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UK Couples Loses Right to Foster Care Over Views on Homosexuality

A UK court has ruled against an Evangelical Christian couple, Eunice and Owen Johns, who claimed they were discriminated against by their town council. The Derby city council rejected the couple's foster care application over their insistence on teaching the children that homosexuality is morally wrong.

The Guardian reports: Johns

The couple had hoped to foster five- to 10-year-olds.

The case was the latest to be brought by conservative evangelicals, led by the Christian Legal Centre, over their supporters' right to discriminate specifically against gay people and not be bound by equality regulations. All the cases have so far been lost.

Said the court in a statement: "No one is asserting that Christians (or, for that matter, Jews or Muslims) are not 'fit and proper' persons to foster or adopt. No one is seeking to de-legitimise Christianity or any other faith or belief. On the contrary, it is fundamental to our law and our way of life that everyone is equal before the law and equal as a human being ... entitled to dignity and respect. We are, however, entitled, to take judicial notice of the fact that, whereas the sharia is still understood in many places as making homosexuality a capital offence, the Church of England permits its clergy, so long as they remain celibate, to enter into civil partnerships. We live in this country in a democratic and pluralistic society, in a secular state not a theocracy."

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  1. "...the Church of England permits its clergy, so long as they remain celibate, to enter into civil partnerships."

    Haha, what a joke. A sad joke. I wonder how many of these clergymen are celibate.

    Posted by: JT | Feb 28, 2011 2:31:36 PM


  2. I'm going to schedule a good cry over this when I have some free time.

    Posted by: Wes | Feb 28, 2011 2:31:36 PM


  3. At least England is trying to do something.
    If this happend in the US,well it wouldn't
    happen in the US. Good for England.

    Posted by: terryp | Feb 28, 2011 2:48:46 PM


  4. At least England is trying to do something.
    If this happend in the US,well it wouldn't
    happen in the US. Good for England.

    Posted by: terryp | Feb 28, 2011 2:48:46 PM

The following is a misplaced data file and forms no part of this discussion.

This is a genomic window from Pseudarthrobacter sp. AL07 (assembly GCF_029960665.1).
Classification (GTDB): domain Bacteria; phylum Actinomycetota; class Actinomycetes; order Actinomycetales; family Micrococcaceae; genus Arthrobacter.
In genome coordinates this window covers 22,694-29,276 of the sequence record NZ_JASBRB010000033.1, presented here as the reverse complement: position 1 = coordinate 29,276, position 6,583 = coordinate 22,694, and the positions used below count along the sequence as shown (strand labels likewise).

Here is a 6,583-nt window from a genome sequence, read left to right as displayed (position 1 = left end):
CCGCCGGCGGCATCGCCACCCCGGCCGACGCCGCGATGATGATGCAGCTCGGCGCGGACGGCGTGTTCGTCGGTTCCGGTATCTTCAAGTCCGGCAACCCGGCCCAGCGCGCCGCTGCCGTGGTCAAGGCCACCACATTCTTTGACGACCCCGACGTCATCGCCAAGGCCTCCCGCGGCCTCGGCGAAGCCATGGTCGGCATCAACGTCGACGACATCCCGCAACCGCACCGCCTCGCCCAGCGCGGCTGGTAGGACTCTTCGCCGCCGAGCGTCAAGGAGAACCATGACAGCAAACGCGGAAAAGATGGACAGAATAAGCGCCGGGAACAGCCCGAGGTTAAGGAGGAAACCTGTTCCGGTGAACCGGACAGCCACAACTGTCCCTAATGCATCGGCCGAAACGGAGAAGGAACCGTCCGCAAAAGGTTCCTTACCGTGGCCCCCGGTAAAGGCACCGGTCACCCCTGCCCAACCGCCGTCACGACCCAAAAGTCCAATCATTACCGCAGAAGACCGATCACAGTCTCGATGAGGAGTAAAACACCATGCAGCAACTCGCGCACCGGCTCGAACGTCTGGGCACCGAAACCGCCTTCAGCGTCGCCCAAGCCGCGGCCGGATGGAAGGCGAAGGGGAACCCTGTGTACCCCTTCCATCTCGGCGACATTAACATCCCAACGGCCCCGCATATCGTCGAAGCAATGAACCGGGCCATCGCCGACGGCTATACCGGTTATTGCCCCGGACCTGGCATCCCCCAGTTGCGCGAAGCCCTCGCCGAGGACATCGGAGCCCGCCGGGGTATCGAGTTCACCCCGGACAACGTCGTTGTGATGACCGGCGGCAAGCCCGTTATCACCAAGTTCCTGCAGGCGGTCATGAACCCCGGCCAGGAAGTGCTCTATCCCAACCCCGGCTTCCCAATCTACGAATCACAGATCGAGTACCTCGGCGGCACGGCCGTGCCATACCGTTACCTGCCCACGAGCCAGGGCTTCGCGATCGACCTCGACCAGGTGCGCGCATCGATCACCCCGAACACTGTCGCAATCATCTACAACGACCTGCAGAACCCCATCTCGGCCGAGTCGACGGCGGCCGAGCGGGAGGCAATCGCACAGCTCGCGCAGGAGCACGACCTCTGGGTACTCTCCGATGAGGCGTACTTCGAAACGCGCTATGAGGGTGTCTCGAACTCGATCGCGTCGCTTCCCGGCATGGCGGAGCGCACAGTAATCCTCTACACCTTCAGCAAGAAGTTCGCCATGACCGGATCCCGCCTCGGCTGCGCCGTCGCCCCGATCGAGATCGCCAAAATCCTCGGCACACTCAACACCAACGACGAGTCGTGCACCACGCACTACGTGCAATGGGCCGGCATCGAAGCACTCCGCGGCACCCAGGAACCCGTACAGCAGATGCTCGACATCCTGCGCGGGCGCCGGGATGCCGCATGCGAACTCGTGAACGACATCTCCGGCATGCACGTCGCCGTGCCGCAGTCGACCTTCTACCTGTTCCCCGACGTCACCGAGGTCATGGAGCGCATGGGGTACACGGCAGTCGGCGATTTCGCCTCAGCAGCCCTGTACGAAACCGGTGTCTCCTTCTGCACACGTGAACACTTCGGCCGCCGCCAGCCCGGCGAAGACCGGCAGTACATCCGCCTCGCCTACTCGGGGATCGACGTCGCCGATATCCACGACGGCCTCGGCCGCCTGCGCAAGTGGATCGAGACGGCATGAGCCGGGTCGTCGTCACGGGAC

Terry - you are Correct - but make NO mistake the Right Wing wackjobs WILL TRY to USE this CASE as a "SEEEEE,TOLDYA SO..." BS line.....here.


    Posted by: Disgusted American | Feb 28, 2011 2:59:15 PM


  5. UK = mildly superior.
    /packing my bags.

    Posted by: Renan | Feb 28, 2011 3:01:02 PM


  6. For once proud to be a Brit but mark my words that the Tories are not trying to rewrite the laws as we know it.

    Posted by: Rowan | Feb 28, 2011 3:28:38 PM


  7. I know it's not nice to gloat... but.. LOSERS!!!

    Posted by: Tom Stoppard | Feb 28, 2011 3:40:05 PM


  8. Discrimination against private belief. People are entitled to their rights regardless of what they believe, even if those views are objectionable. Frankly, it's illiberal and authoritarian, and likely wouldn't happen in the U.S. due to the First Amendment.

    Posted by: Xtab | Feb 28, 2011 3:41:44 PM


  9. Although I would never want a child to be taught that homosexuality is wrong this is a bit over-the-top. Why shouldn't they be allowed to be foster parents? What if Mulims wanted to be foster parents? Could they be banned from doing so because they might raise the child to be a terrorist? Or fat parents might teach their child poor eating habits and force the child into a lifelong struggled with their weight. Everyone has different beliefs. I think the best thing to do is to EDUCATE this couples about homosexuality and their silly religious beliefs, not ban them from helping a child in need.

    Posted by: Cole | Feb 28, 2011 3:49:52 PM


  10. And that is why I love living here... the Courts are socially enlightened. Lets hope all those haters are weeded out and foster children are raised by families who teach them that everyone is born equal. Now, if only Kate and Wills can make a gay baby...

    Posted by: Edith Pie-Eater | Feb 28, 2011 3:55:56 PM